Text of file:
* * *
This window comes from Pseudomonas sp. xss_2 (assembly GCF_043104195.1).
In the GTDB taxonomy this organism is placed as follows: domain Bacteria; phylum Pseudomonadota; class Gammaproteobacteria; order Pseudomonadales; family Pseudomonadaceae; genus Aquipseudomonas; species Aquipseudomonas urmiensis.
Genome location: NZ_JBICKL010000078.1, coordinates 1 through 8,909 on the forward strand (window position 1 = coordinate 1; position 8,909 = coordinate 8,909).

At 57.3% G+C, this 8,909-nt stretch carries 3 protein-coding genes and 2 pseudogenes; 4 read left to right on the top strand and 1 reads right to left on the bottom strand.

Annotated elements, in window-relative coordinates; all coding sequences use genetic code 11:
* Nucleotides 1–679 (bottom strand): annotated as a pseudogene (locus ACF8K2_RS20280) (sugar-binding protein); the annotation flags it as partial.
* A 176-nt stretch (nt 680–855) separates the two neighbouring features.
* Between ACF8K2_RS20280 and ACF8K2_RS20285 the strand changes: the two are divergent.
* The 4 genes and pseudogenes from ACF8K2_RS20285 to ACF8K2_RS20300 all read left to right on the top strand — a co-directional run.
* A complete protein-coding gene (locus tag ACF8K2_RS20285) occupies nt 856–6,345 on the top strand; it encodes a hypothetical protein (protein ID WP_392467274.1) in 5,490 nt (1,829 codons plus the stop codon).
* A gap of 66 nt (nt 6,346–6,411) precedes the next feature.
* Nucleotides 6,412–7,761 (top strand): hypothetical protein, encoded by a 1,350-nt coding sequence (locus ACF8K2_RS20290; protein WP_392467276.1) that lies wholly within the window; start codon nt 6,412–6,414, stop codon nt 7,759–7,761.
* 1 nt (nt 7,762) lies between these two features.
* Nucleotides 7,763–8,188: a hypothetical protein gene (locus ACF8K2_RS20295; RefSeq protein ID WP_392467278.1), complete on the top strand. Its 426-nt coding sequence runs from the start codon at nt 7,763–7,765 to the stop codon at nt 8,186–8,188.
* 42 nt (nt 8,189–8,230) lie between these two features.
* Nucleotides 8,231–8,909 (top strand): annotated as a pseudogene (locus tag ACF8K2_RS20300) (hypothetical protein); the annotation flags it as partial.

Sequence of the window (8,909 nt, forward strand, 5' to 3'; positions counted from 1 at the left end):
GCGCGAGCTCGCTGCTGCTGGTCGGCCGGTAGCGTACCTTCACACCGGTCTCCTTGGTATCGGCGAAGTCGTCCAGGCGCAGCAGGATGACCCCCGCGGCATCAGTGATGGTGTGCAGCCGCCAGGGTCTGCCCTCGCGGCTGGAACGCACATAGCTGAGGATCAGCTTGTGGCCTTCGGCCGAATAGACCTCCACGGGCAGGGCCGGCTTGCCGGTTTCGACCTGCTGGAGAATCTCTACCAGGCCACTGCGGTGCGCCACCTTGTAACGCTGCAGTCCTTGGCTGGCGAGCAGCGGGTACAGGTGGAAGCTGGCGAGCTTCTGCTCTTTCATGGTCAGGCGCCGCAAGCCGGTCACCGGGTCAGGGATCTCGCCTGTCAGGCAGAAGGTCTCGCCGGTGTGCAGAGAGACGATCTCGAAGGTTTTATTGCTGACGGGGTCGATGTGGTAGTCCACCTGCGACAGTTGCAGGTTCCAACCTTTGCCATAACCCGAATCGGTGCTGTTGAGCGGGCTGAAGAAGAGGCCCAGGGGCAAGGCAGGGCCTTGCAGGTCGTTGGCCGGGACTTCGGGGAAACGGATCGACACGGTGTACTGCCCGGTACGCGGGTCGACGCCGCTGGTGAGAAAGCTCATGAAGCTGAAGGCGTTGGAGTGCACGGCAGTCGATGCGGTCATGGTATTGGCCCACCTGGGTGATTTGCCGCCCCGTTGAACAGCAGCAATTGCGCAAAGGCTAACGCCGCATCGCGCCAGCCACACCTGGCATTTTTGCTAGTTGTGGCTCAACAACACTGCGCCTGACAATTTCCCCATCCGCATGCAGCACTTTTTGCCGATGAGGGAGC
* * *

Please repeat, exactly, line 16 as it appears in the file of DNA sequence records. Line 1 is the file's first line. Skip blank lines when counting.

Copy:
* Nucleotides 8,231–8,909 (top strand): annotated as a pseudogene (locus tag ACF8K2_RS20300) (hypothetical protein); the annotation flags it as partial.